# Thread: Range of a multivariable function

1. ## Range of a multivariable function

How do you find the range, algebraically, of a multivariable function?

I'm attempting to prove the following:

Prove that there do not exist integers m and n such that 12m+15n=1.

I know there's a different way to do it, but I want to show that 1 is not in the range of the multivariable function f(m,n)=12m+15n.

I guess I could simply say, "Obviously, 1 is not in the range of this function" but I want to show it algebraically for the proof.

Any help would be appreciated!

2. Originally Posted by divinelogos
How do you find the range, algebraically, of a multivariable function?

I'm attempting to prove the following:

Prove that there do not exist integers m and n such that 12m+15n=1.

I know there's a different way to do it, but I want to show that 1 is not in the range of the multivariable function f(m,n)=12m+15n.

I guess I could simply say, "Obviously, 1 is not in the range of this function" but I want to show it algebraically for the proof.

Any help would be appreciated!
Your approach is flawed because 1 is in the range of the function eg. m = 1/12 and n = 0. Your approach does not take into account the simple fact that the 'domain' is required to be the integers not real numbers.

(This is one reason why I have moved your question to number theory).

The required proof probably expects you to note that the gcd of 12 and 15 is not 1.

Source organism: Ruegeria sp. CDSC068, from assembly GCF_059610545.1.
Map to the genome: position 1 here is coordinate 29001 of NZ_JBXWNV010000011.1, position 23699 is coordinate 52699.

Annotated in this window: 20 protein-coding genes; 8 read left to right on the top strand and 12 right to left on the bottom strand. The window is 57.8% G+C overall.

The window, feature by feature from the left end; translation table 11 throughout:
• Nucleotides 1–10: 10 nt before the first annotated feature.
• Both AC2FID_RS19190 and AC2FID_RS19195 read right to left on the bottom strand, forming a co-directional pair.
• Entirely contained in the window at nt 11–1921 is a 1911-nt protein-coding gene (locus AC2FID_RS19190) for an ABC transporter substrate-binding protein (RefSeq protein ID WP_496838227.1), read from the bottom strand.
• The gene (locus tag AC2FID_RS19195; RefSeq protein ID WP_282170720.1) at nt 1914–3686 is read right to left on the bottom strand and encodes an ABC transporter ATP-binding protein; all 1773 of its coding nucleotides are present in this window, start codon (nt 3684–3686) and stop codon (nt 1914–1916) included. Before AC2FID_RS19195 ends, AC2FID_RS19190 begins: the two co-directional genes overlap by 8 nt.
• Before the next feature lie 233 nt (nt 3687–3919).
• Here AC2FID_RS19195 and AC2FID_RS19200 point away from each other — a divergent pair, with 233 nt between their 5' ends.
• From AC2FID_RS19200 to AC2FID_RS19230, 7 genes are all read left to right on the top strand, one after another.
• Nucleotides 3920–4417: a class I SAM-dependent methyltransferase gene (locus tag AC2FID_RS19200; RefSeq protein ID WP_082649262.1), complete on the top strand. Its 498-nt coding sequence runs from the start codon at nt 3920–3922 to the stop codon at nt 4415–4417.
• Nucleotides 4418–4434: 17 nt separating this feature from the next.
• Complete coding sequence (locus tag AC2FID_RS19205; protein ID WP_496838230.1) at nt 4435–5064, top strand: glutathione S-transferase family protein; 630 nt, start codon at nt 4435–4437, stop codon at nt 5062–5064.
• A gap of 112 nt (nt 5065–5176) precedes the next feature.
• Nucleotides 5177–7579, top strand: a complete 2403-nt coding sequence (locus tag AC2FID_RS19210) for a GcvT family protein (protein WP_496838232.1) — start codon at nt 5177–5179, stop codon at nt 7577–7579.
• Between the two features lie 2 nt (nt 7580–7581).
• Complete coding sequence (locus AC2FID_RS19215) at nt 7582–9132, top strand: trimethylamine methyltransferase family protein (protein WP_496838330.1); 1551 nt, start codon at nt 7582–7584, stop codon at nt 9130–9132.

3. Originally Posted by mr fantastic
Your approach is flawed because 1 is in the range of the function. You can't treat it as a multi-variable function because the domain is integers not real numbers.

(This is one reason why I have moved your question to number theory).

The required proof probably expects you to note that the gcd of 12 and 15 is not 1.
Can I simply restrict the domain of the function to integers, and then show that 1 is not in the range?

4. Originally Posted by divinelogos
Can I simply restrict the domain of the function to integers, and then show that 1 is not in the range?
That is exactly what the question has asked you to do!!

5. Originally Posted by mr fantastic
That is exactly what the question has asked you to do!!
Right, but I want to show it algebraically as follows:

1. If there were integers m and n such that 12m+15n=1, then 1 would be in the range of the function "f(m,n)=1m+15n whose domain is integers"

2.(this is where I want to show algebraically that 1 is not in the range of that function^^).

3.Hence, there are not integers m and n such that 12m+15n=1.

6. Originally Posted by divinelogos
Right, but I want to show it algebraically as follows:

1. If there were integers m and n such that 12m+15n=1, then 1 would be in the range of the function "f(m,n)=1m+15n whose domain is integers"

2.(this is where I want to show algebraically that 1 is not in the range of that function^^).

3.Hence, there are not integers m and n such that 12m+15n=1.

What's the problem with simply saying "as 3 divides both of 12 and 15 it divides 12m + 15n , for all

integers m,n, and ..."??

Tonio

7. Originally Posted by tonio
What's the problem with simply saying "as 3 divides both of 12 and 15 it divides 12m + 15n , for all

integers m,n, and ..."??

Tonio
There's nothing wrong with it. I just wanted to see how to do it the other way, or if it was even possible

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